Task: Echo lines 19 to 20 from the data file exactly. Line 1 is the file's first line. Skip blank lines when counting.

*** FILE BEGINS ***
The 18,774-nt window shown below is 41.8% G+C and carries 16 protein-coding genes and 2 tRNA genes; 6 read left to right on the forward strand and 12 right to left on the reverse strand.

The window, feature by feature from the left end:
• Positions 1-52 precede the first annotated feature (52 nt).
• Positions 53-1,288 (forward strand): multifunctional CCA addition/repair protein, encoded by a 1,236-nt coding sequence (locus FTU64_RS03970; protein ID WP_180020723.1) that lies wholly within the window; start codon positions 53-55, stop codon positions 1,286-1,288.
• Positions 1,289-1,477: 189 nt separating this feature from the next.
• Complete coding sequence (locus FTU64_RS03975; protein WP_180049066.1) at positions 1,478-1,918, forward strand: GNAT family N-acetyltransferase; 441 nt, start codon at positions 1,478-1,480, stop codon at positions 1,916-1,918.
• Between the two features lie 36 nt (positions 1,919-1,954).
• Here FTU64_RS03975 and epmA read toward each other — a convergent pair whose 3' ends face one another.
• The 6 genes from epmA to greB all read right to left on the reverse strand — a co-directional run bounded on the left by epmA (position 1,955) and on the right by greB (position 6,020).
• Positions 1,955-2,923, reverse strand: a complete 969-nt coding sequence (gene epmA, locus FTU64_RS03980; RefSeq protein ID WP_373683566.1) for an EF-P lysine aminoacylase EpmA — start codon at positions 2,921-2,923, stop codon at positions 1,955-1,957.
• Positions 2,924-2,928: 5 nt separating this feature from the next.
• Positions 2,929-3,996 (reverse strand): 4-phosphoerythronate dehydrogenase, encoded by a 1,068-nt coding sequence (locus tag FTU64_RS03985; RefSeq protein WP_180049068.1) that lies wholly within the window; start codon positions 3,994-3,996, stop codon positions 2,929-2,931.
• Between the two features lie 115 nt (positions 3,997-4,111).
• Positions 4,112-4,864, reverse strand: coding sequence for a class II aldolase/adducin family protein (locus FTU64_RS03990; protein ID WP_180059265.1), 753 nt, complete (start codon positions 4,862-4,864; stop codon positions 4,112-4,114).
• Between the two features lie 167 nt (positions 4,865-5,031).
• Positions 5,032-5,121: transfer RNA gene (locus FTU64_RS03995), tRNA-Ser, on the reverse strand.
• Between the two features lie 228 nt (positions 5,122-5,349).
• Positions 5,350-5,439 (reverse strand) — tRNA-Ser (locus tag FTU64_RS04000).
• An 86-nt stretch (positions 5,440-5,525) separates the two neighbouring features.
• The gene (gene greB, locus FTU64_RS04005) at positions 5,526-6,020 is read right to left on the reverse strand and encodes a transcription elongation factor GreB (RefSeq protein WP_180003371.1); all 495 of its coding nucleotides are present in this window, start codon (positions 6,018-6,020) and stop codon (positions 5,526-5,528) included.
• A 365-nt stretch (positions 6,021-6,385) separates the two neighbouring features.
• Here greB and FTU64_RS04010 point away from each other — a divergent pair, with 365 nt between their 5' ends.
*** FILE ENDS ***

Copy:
• An 86-nt stretch (positions 5,440-5,525) separates the two neighbouring features.
• The gene (gene greB, locus FTU64_RS04005) at positions 5,526-6,020 is read right to left on the reverse strand and encodes a transcription elongation factor GreB (RefSeq protein WP_180003371.1); all 495 of its coding nucleotides are present in this window, start codon (positions 6,018-6,020) and stop codon (positions 5,526-5,528) included.